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Ospemifene for vulva and vaginal atrophy

Last reviewed dd mmm yyyy. Last edited dd mmm yyyy

Authoring team

Ospemifene 60 mg tablets are licensed for the treatment of moderate to severe symptomatic vulvar and vaginal atrophy (VVA) in postmenopausal women who are not candidates for vaginal oestrogen therapy.

  • application for marketing authorisation included data from four phase 2 and 3 studies
  • only one of the four co-primary outcome measures assessed over 12 weeks involved a clinical endpoint (reduction in severity of dyspareunia or vaginal dryness) (1)

Ospemifene 60 mg daily produced a statistically significant modest reduction in severity of dyspareunia over placebo in both studies in which it was assessed.

Ospemifene 60 mg daily produced a statistically significant modest reduction in severity of vaginal dryness over placebo in one of the two studies in which it was assessed.

In clinical trials, ospemifene was not directly compared with other active treatments for VVA (1)

Common adverse effects include vulvovaginal candidiasis, hot flushes, muscle spasms, headache, rash and vaginal/genital discharge. Uncommon adverse effects included endometrial hypertrophy and hypersensitivity reactions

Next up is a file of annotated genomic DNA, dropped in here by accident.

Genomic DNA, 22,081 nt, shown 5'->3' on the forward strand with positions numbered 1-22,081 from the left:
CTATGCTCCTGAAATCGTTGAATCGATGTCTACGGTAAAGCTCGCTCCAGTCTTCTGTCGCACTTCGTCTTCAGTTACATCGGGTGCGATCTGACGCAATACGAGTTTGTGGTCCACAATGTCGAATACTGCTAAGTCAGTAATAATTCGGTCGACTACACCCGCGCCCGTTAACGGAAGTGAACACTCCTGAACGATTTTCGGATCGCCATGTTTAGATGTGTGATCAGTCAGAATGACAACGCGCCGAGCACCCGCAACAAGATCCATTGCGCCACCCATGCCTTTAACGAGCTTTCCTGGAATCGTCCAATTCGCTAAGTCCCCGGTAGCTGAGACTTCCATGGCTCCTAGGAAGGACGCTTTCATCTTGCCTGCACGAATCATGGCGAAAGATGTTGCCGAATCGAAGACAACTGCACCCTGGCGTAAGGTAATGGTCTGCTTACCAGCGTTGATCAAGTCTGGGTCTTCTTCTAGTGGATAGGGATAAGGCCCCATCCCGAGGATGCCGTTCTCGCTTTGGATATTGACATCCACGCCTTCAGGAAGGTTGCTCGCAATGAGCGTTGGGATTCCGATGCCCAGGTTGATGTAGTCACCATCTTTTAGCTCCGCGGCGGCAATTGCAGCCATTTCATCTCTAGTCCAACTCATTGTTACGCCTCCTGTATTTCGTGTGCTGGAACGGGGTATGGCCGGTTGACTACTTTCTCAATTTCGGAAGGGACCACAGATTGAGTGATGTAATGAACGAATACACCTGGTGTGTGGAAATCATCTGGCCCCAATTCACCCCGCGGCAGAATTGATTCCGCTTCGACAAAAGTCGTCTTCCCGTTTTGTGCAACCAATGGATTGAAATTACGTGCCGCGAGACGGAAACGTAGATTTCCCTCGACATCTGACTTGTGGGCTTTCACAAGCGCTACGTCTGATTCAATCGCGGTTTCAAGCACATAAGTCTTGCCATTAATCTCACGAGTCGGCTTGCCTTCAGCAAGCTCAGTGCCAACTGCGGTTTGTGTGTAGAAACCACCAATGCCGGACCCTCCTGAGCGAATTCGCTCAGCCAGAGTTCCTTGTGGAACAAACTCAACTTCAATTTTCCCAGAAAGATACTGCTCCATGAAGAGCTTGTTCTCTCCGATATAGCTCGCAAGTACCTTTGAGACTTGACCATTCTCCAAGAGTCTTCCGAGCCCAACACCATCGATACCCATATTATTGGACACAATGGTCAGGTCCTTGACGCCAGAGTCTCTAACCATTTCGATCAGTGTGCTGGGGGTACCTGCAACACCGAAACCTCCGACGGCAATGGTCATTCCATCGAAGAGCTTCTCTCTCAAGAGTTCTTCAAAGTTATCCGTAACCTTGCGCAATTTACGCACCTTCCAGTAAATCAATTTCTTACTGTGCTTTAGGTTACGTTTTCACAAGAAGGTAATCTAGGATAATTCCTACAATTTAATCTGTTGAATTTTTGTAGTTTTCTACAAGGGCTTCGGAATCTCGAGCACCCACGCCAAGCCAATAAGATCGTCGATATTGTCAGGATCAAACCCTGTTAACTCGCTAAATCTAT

• hot flashes were the most frequently reported side effects of ospemifene, with reported occurrence of 2% in the placebo group and 7.2% in the ospemifene group; however, it was not severe enough to lead to discontinuation (2)
    • incidence rates of thromboembolic and hemorrhagic stroke were 0.72 and 1.45 per 1,000 women, respectively, in the ospemifene group and 1.04 and 0 per 1,000 women, respectively, in the placebo group
    • incidence of deep vein thrombosis was 1.45 per 1,000 women in the ospemifene group and 1.04 per 1,000 women in the placebo group
    • ospemifene is contraindicated in women with active arterial thromboembolic disease or a history of these conditions
    • if feasible, ospemifene should be discontinued for at least 4 to 6 weeks prior to surgery, and before any procedure with an increased risk of thromboembolism or during periods of prolonged immobilization (2)


  • Selective estrogen receptor modulators (SERMs) have estrogenic or anti-estrogenic effects depending on the tissues
    • tamoxifen and toremifene are well-known SERMs for reducing the risk of breast cancer recurrence - however they have been associated with an increased risk of endometrial cancer due to having estrogenic effects on the endometrium
  • Ospemifene is the first non-hormonal SERM that has been approved for the treatment of dyspareunia associated with VVA
  • Ospemifene is a triphenylethylene, with a similar structure to tamoxifen and toremifene - however unlike the latter two agents, it does not contain an amino group


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